5-8 Jesus sent his twelve harvest hands out with this charge:

“Don’t begin by traveling to some far-off place to convert unbelievers. And don’t try to be dramatic by tackling some public enemy. Go to the lost, confused people right here in the neighborhood. Tell them that the kingdom is here. Bring health to the sick. Raise the dead. Touch the untouchables. Kick out the demons. You have been treated generously, so live generously.

9-10 “Don’t think you have to put on a fund-raising campaign before you start. You don’t need a lot of equipment. You are the equipment, and all you need to keep that going is three meals a day. Travel light.

11 “When you enter a town or village, don’t insist on staying in a luxury inn. Get a modest place with some modest people, and be content there until you leave.

12-15 “When you knock on a door, be courteous in your greeting. If they welcome you, be gentle in your conversation. If they don’t welcome you, quietly withdraw. Don’t make a scene. Shrug your shoulders and be on your way. You can be sure that on Judgment Day they’ll be mighty sorry—but it’s no concern of yours now.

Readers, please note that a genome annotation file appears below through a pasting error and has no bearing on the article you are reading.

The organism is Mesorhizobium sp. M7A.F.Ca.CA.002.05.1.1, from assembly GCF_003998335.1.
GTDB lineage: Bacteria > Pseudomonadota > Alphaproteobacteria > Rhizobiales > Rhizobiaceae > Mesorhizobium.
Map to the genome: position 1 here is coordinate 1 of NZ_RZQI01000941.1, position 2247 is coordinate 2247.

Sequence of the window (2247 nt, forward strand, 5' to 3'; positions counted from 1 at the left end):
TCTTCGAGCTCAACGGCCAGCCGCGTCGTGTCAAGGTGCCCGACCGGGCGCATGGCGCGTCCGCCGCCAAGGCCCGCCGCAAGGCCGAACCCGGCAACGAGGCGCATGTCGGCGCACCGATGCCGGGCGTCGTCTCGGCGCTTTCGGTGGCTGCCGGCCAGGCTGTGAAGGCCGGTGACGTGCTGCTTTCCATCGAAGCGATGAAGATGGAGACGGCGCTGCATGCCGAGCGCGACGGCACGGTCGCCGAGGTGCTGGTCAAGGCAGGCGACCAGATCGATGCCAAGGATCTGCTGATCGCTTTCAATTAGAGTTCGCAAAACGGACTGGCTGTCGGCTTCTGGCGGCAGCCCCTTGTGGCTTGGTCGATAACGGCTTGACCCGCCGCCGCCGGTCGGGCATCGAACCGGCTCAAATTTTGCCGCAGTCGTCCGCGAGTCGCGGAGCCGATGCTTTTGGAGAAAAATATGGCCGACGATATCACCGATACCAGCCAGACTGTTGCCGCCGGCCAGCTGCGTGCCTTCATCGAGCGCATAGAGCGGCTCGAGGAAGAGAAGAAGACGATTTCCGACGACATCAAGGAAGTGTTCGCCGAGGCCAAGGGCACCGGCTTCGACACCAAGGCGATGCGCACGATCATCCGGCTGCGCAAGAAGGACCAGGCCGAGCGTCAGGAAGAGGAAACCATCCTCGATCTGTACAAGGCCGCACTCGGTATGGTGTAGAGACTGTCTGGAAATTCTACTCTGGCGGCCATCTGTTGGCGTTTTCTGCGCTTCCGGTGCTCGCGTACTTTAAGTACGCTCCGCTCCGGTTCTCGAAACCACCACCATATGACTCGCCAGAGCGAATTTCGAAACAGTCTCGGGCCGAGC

HYMN: “Jesus, you have come the lakeshore”

Jesus, you have come to the lakeshore
looking neither for wealthy nor wise ones;
you only asked me to follow humbly.
O Jesus, with your eyes you have searched me,
and while smiling, have spoken my name;
now my boat’s left on the shoreline behind me;
by your side I will seek other seas.

You know so well my possessions;
my boat carries no gold and no weapons;
—you will find there my nets and labour. R

You need my hands, full of caring
through my labours to give others rest,
and constant love that keeps on loving. R

You, who have fished other oceans,
ever longed for by souls who are waiting,
my loving friend, as thus you call me. R

REFLECTION

If you ever lay awake at night wondering what’s the most popular hymn, then lay awake no more.

For you see, the good folks at the Hymn Society have created a sort of CHUM chart of popular hymns, both “most popular” and “trending hymns.” It’s not entirely clear what the difference is, but I can tell you that “Holy, Holy, Holy! Lord God Almighty!” tops them both, owing—it seems—to the fact that it appeals to the most number of Christian denominations. Seems “Holy, Holy, Holy!” is the one thing we can all agree on.